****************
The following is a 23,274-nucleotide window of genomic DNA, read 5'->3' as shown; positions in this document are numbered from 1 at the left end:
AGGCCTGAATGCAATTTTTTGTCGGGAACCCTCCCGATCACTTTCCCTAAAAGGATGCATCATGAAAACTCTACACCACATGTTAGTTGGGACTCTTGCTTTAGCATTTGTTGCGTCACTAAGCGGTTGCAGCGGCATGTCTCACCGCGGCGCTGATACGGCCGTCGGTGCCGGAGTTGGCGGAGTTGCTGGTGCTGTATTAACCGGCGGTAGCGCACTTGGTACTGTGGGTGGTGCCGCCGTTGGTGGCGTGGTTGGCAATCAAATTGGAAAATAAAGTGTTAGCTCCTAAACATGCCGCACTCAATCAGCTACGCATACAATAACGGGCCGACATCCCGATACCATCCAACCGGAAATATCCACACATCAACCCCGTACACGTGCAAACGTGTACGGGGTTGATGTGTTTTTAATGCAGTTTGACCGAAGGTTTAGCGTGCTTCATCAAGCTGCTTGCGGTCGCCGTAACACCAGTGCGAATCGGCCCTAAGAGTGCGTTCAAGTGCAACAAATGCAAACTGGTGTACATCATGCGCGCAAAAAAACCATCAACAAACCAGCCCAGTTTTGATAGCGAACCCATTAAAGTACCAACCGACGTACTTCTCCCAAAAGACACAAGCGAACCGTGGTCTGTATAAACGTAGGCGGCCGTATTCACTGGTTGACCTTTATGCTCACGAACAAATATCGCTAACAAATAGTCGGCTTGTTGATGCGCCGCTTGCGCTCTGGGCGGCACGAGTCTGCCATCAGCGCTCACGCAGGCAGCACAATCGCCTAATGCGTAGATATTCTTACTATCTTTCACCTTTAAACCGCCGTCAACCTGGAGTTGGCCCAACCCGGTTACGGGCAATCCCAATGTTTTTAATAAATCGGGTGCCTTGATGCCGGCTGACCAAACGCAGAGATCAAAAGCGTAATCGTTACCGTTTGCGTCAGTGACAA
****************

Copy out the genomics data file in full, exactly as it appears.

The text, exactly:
The following is a 23,274-nucleotide window of genomic DNA, read 5'->3' as shown; positions in this document are numbered from 1 at the left end:
AGGCCTGAATGCAATTTTTTGTCGGGAACCCTCCCGATCACTTTCCCTAAAAGGATGCATCATGAAAACTCTACACCACATGTTAGTTGGGACTCTTGCTTTAGCATTTGTTGCGTCACTAAGCGGTTGCAGCGGCATGTCTCACCGCGGCGCTGATACGGCCGTCGGTGCCGGAGTTGGCGGAGTTGCTGGTGCTGTATTAACCGGCGGTAGCGCACTTGGTACTGTGGGTGGTGCCGCCGTTGGTGGCGTGGTTGGCAATCAAATTGGAAAATAAAGTGTTAGCTCCTAAACATGCCGCACTCAATCAGCTACGCATACAATAACGGGCCGACATCCCGATACCATCCAACCGGAAATATCCACACATCAACCCCGTACACGTGCAAACGTGTACGGGGTTGATGTGTTTTTAATGCAGTTTGACCGAAGGTTTAGCGTGCTTCATCAAGCTGCTTGCGGTCGCCGTAACACCAGTGCGAATCGGCCCTAAGAGTGCGTTCAAGTGCAACAAATGCAAACTGGTGTACATCATGCGCGCAAAAAAACCATCAACAAACCAGCCCAGTTTTGATAGCGAACCCATTAAAGTACCAACCGACGTACTTCTCCCAAAAGACACAAGCGAACCGTGGTCTGTATAAACGTAGGCGGCCGTATTCACTGGTTGACCTTTATGCTCACGAACAAATATCGCTAACAAATAGTCGGCTTGTTGATGCGCCGCTTGCGCTCTGGGCGGCACGAGTCTGCCATCAGCGCTCACGCAGGCAGCACAATCGCCTAATGCGTAGATATTCTTACTATCTTTCACCTTTAAACCGCCGTCAACCTGGAGTTGGCCCAACCCGGTTACGGGCAATCCCAATGTTTTTAATAAATCGGGTGCCTTGATGCCGGCTGACCAAACGCAGAGATCAAAAGCGTAATCGTTACCGTTTGCGTCAGTGACAA